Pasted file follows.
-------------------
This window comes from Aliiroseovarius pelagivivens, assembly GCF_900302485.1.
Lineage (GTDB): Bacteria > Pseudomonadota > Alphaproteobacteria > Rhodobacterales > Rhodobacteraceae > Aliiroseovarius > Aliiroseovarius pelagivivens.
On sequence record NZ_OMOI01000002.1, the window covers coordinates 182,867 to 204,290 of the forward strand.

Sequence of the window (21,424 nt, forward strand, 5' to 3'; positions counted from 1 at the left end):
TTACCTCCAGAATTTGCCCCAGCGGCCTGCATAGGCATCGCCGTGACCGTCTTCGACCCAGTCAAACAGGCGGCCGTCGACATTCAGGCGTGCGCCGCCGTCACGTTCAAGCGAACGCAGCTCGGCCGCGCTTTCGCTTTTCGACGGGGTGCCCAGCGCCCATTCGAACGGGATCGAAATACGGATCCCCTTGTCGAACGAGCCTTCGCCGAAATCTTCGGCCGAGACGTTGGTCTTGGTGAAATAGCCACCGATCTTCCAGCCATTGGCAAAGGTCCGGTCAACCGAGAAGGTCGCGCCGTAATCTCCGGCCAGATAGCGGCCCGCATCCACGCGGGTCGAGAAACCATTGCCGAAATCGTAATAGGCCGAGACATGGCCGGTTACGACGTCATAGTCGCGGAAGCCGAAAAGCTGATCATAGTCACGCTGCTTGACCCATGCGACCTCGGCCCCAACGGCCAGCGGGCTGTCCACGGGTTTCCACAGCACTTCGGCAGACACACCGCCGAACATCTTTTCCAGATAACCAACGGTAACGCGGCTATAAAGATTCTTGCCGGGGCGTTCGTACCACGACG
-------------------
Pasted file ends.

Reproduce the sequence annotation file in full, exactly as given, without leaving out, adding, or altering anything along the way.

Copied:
This window comes from Aliiroseovarius pelagivivens, assembly GCF_900302485.1.
Lineage (GTDB): Bacteria > Pseudomonadota > Alphaproteobacteria > Rhodobacterales > Rhodobacteraceae > Aliiroseovarius > Aliiroseovarius pelagivivens.
On sequence record NZ_OMOI01000002.1, the window covers coordinates 182,867 to 204,290 of the forward strand.

Sequence of the window (21,424 nt, forward strand, 5' to 3'; positions counted from 1 at the left end):
TTACCTCCAGAATTTGCCCCAGCGGCCTGCATAGGCATCGCCGTGACCGTCTTCGACCCAGTCAAACAGGCGGCCGTCGACATTCAGGCGTGCGCCGCCGTCACGTTCAAGCGAACGCAGCTCGGCCGCGCTTTCGCTTTTCGACGGGGTGCCCAGCGCCCATTCGAACGGGATCGAAATACGGATCCCCTTGTCGAACGAGCCTTCGCCGAAATCTTCGGCCGAGACGTTGGTCTTGGTGAAATAGCCACCGATCTTCCAGCCATTGGCAAAGGTCCGGTCAACCGAGAAGGTCGCGCCGTAATCTCCGGCCAGATAGCGGCCCGCATCCACGCGGGTCGAGAAACCATTGCCGAAATCGTAATAGGCCGAGACATGGCCGGTTACGACGTCATAGTCGCGGAAGCCGAAAAGCTGATCATAGTCACGCTGCTTGACCCATGCGACCTCGGCCCCAACGGCCAGCGGGCTGTCCACGGGTTTCCACAGCACTTCGGCAGACACACCGCCGAACATCTTTTCCAGATAACCAACGGTAACGCGGCTATAAAGATTCTTGCCGGGGCGTTCGTACCACGACG